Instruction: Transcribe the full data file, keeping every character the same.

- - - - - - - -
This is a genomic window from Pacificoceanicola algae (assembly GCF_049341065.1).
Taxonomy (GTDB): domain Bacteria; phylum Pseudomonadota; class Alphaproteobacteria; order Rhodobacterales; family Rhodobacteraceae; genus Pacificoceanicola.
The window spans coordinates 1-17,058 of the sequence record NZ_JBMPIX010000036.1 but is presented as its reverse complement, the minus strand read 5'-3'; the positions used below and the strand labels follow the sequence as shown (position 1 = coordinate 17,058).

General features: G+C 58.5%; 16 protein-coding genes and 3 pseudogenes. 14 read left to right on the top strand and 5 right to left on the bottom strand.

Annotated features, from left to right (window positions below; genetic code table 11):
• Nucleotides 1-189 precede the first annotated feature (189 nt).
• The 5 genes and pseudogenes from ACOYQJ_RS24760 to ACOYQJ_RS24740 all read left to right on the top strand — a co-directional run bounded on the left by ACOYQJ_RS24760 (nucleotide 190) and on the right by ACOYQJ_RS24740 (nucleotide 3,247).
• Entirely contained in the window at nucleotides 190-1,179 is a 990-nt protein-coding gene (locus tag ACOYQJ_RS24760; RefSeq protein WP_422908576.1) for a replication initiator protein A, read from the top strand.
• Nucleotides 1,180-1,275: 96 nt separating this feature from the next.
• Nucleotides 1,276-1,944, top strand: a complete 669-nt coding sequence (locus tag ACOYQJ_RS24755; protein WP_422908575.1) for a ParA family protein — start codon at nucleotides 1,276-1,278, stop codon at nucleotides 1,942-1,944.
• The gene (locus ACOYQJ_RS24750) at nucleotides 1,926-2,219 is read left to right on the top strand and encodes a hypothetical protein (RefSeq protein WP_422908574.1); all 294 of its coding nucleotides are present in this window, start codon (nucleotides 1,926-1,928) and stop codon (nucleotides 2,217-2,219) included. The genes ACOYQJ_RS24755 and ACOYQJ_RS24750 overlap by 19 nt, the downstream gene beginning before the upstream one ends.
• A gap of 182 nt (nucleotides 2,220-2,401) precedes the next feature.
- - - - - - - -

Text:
This is a genomic window from Pacificoceanicola algae (assembly GCF_049341065.1).
Taxonomy (GTDB): domain Bacteria; phylum Pseudomonadota; class Alphaproteobacteria; order Rhodobacterales; family Rhodobacteraceae; genus Pacificoceanicola.
The window spans coordinates 1-17,058 of the sequence record NZ_JBMPIX010000036.1 but is presented as its reverse complement, the minus strand read 5'-3'; the positions used below and the strand labels follow the sequence as shown (position 1 = coordinate 17,058).

General features: G+C 58.5%; 16 protein-coding genes and 3 pseudogenes. 14 read left to right on the top strand and 5 right to left on the bottom strand.

Annotated features, from left to right (window positions below; genetic code table 11):
• Nucleotides 1-189 precede the first annotated feature (189 nt).
• The 5 genes and pseudogenes from ACOYQJ_RS24760 to ACOYQJ_RS24740 all read left to right on the top strand — a co-directional run bounded on the left by ACOYQJ_RS24760 (nucleotide 190) and on the right by ACOYQJ_RS24740 (nucleotide 3,247).
• Entirely contained in the window at nucleotides 190-1,179 is a 990-nt protein-coding gene (locus tag ACOYQJ_RS24760; RefSeq protein WP_422908576.1) for a replication initiator protein A, read from the top strand.
• Nucleotides 1,180-1,275: 96 nt separating this feature from the next.
• Nucleotides 1,276-1,944, top strand: a complete 669-nt coding sequence (locus tag ACOYQJ_RS24755; protein WP_422908575.1) for a ParA family protein — start codon at nucleotides 1,276-1,278, stop codon at nucleotides 1,942-1,944.
• The gene (locus ACOYQJ_RS24750) at nucleotides 1,926-2,219 is read left to right on the top strand and encodes a hypothetical protein (RefSeq protein WP_422908574.1); all 294 of its coding nucleotides are present in this window, start codon (nucleotides 1,926-1,928) and stop codon (nucleotides 2,217-2,219) included. The genes ACOYQJ_RS24755 and ACOYQJ_RS24750 overlap by 19 nt, the downstream gene beginning before the upstream one ends.
• A gap of 182 nt (nucleotides 2,220-2,401) precedes the next feature.